Ah, a bit of a reprieve-my pro got stranded in Palm Desert (if you have to stranded not a bad place-at least this time of year) so no need to be in Denver early.
Originally Posted by Pierre
Yes people think and learn in a varitey of modes and PSIA is well set up to provide that training. The trouble is learning what it takes to relate to all of these types introduces a big tent abstract mode. Abstract thinking people can operate in the concrete mode. They are not real comfortable with it but can easily do it. Concrete thinkers cannot operate in abstract mode to any degree.
Let's agree to disagree on that one.
|Logic still tells me that PMTS's approach is better overall but the abstract thinker in me likes to reject any and all established authority.
Cool, to each his own. Can't agree it is a better approach but if it works for you, great.
|Certification and performance as teachers are suppose to be one in the same. As an examiner are you sticking your ! out and admitting there could be a big difference.
Don't know if this is a generalization but poor little me is just a lowly Level 3 (since 87-passed at Boyne in MI) and staff trainer. Maybe TA next year, depends on where the golf world leads me.
|And another abstract thinker rejects a structured system? Why do you think you are so good at golf?
Definitely not rejection-more consistently asking "why", "for what purpose", "what is the intended outcome", "is this the best approach" and "are we seeking excellance". One of my favorite words (which often got me in trouble in the corporate world) is "WHY".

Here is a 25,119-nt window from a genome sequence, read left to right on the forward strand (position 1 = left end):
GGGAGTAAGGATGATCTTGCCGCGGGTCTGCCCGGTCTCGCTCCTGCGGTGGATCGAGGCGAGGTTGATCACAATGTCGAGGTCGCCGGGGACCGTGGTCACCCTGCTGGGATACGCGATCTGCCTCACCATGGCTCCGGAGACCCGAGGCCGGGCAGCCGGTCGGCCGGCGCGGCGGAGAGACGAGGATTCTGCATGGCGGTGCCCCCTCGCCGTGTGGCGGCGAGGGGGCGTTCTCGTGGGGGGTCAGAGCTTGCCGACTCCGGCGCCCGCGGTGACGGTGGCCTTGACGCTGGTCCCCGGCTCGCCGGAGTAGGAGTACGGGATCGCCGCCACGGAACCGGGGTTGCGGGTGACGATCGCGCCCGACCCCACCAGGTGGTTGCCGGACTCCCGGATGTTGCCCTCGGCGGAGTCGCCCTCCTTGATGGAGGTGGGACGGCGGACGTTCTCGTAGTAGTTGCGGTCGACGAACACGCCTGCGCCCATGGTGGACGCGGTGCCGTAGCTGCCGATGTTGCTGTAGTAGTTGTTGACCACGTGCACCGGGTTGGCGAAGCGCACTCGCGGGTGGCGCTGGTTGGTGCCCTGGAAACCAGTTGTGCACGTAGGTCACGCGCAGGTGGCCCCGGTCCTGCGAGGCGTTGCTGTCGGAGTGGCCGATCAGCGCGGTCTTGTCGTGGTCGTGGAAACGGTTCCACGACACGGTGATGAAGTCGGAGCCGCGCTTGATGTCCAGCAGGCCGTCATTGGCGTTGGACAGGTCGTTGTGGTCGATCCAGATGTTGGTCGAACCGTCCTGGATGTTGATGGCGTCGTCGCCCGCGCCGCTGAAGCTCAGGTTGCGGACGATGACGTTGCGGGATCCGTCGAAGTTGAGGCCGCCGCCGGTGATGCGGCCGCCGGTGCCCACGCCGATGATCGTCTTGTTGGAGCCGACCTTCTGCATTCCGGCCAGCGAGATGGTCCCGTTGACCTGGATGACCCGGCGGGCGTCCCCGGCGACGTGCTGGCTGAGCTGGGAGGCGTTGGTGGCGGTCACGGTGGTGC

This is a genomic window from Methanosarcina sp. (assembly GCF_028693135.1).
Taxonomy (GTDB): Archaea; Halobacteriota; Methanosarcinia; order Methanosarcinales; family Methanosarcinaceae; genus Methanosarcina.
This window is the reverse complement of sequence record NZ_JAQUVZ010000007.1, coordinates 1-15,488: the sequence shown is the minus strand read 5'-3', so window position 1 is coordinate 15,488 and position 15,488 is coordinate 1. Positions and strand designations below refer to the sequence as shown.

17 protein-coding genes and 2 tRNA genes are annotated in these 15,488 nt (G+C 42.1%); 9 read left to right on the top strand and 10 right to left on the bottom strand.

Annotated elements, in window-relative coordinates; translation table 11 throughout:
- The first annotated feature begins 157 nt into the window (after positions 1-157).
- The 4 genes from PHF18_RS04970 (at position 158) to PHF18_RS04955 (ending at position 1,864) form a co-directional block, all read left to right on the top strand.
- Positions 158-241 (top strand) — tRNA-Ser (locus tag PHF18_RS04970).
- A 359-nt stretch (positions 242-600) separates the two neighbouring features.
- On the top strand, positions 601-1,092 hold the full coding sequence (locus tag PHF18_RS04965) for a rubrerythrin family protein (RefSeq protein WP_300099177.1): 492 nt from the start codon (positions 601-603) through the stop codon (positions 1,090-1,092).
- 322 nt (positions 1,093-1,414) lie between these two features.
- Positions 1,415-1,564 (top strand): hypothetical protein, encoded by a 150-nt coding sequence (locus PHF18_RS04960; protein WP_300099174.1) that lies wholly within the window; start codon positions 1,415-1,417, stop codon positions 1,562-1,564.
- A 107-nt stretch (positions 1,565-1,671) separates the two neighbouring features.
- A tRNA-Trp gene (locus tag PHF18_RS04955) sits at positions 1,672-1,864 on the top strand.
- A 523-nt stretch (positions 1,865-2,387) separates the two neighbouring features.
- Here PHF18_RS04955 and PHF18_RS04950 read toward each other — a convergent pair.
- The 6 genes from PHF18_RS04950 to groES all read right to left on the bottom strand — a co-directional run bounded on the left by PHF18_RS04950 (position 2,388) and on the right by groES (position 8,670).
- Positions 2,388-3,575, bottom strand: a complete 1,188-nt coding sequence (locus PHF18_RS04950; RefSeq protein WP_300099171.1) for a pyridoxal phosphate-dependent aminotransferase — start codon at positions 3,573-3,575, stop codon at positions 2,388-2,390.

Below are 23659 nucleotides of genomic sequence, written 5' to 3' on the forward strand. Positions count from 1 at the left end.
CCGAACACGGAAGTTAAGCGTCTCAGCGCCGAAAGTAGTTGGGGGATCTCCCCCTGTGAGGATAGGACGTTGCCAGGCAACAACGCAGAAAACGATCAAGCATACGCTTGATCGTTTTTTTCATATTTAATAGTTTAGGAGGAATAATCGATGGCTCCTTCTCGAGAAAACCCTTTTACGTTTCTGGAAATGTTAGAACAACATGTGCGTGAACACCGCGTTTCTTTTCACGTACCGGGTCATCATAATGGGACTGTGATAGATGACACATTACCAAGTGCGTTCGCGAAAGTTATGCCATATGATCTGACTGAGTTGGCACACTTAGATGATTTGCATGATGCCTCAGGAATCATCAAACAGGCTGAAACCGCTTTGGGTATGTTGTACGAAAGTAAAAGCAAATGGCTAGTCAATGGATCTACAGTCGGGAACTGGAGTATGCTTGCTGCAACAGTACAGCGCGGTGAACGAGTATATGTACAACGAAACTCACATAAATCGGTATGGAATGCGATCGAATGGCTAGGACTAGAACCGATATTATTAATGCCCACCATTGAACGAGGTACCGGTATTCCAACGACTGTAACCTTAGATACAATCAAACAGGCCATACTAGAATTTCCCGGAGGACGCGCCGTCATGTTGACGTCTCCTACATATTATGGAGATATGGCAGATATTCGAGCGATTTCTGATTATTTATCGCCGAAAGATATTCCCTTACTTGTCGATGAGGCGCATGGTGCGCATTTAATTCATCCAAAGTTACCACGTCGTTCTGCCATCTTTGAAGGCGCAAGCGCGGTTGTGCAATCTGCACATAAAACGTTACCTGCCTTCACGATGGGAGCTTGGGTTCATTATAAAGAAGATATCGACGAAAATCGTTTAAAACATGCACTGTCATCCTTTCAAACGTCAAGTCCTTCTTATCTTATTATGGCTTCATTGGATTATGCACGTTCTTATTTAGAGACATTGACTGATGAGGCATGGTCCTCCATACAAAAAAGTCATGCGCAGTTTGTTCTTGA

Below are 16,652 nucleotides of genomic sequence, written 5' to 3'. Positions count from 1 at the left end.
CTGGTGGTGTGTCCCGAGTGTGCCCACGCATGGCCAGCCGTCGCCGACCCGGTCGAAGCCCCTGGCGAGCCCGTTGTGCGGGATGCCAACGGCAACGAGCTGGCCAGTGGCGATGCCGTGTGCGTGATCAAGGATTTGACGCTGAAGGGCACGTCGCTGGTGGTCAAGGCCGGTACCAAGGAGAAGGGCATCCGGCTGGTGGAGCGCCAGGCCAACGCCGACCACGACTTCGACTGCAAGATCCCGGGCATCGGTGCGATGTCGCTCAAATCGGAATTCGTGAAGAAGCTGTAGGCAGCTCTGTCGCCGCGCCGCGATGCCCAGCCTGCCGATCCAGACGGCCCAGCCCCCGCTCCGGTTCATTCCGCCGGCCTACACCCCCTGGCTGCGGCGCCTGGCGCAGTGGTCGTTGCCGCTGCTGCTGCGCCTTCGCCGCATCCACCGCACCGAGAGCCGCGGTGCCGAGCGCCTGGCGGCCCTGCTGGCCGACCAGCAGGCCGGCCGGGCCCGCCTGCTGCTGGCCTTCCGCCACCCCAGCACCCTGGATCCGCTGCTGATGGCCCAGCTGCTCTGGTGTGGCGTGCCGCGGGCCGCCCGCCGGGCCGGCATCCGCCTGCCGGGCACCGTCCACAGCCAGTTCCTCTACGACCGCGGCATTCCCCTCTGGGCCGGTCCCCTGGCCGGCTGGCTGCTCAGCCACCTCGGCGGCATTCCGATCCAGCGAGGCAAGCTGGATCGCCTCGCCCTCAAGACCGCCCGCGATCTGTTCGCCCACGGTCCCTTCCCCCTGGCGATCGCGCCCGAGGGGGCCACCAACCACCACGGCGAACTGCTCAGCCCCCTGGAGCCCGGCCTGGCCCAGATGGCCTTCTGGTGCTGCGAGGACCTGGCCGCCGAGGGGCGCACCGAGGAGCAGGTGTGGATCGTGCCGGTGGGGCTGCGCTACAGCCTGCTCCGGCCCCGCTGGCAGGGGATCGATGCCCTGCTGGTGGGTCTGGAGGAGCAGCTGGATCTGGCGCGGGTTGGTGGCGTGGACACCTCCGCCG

Actually, to be good at golf I believe I have to live in both worlds. Very, very structured in the mechanics-I am far from a "natural" talent, I have to work like hell for every bloody inch of progress. I have a very strong need to understand the "why" first, e.g. why a certain swing plane is optimal for my build, then work very diligently to turn that understanding into a mechanical reality. For me the answer is in the dirt. Relentless, structured practice. And then I have an automatic response. From there, just like skiing with the variety of situations we encounter on the hill, I have to be very creative in applying it to my course management. Draw, fade, high, low-what is the best among a variety of options for this particular situation. Make the choice and execute. Most of the time in skiing the response is innate-I don't have 45 seconds to analyze, then execute.
I think Rusty, since he played college and some mini-tour golf, would agree with that analysis.
Paraphrasing something I posted in another thread-borrow other teachers minds-take what works for you, reject the rest then move on. But never cease learning.
To a degree your right, I can't live in a totally structured world. My personality profile prove that. I could never work on an assembly line and a recent PGA profile shows I need new challenges every 7 years.